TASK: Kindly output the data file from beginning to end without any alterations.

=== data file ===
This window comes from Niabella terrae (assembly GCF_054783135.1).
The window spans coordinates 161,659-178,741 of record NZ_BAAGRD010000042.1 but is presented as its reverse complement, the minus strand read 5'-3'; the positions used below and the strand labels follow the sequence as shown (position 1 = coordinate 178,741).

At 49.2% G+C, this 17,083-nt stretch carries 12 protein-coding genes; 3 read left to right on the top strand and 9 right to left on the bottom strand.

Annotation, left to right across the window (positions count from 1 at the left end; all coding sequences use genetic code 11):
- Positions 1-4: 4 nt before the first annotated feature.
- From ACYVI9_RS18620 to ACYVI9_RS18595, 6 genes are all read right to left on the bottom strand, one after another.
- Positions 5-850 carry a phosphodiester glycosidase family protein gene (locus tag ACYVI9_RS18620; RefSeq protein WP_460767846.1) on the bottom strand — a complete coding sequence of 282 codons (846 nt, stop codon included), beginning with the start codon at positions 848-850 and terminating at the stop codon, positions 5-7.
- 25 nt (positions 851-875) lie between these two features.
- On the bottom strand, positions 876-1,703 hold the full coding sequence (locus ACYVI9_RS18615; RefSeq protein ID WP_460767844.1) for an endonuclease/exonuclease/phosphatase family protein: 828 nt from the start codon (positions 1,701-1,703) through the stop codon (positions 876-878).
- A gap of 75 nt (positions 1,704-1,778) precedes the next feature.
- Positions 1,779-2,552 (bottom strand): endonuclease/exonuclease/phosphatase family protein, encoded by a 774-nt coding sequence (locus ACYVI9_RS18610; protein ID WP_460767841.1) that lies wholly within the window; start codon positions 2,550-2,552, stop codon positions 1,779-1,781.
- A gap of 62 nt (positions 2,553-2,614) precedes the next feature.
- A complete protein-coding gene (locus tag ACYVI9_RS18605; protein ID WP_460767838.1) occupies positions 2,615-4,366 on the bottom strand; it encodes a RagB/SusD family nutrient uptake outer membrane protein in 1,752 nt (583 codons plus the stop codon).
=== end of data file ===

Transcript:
This window comes from Niabella terrae (assembly GCF_054783135.1).
The window spans coordinates 161,659-178,741 of record NZ_BAAGRD010000042.1 but is presented as its reverse complement, the minus strand read 5'-3'; the positions used below and the strand labels follow the sequence as shown (position 1 = coordinate 178,741).

At 49.2% G+C, this 17,083-nt stretch carries 12 protein-coding genes; 3 read left to right on the top strand and 9 right to left on the bottom strand.

Annotation, left to right across the window (positions count from 1 at the left end; all coding sequences use genetic code 11):
- Positions 1-4: 4 nt before the first annotated feature.
- From ACYVI9_RS18620 to ACYVI9_RS18595, 6 genes are all read right to left on the bottom strand, one after another.
- Positions 5-850 carry a phosphodiester glycosidase family protein gene (locus tag ACYVI9_RS18620; RefSeq protein WP_460767846.1) on the bottom strand — a complete coding sequence of 282 codons (846 nt, stop codon included), beginning with the start codon at positions 848-850 and terminating at the stop codon, positions 5-7.
- 25 nt (positions 851-875) lie between these two features.
- On the bottom strand, positions 876-1,703 hold the full coding sequence (locus ACYVI9_RS18615; RefSeq protein ID WP_460767844.1) for an endonuclease/exonuclease/phosphatase family protein: 828 nt from the start codon (positions 1,701-1,703) through the stop codon (positions 876-878).
- A gap of 75 nt (positions 1,704-1,778) precedes the next feature.
- Positions 1,779-2,552 (bottom strand): endonuclease/exonuclease/phosphatase family protein, encoded by a 774-nt coding sequence (locus ACYVI9_RS18610; protein ID WP_460767841.1) that lies wholly within the window; start codon positions 2,550-2,552, stop codon positions 1,779-1,781.
- A gap of 62 nt (positions 2,553-2,614) precedes the next feature.
- A complete protein-coding gene (locus tag ACYVI9_RS18605; protein ID WP_460767838.1) occupies positions 2,615-4,366 on the bottom strand; it encodes a RagB/SusD family nutrient uptake outer membrane protein in 1,752 nt (583 codons plus the stop codon).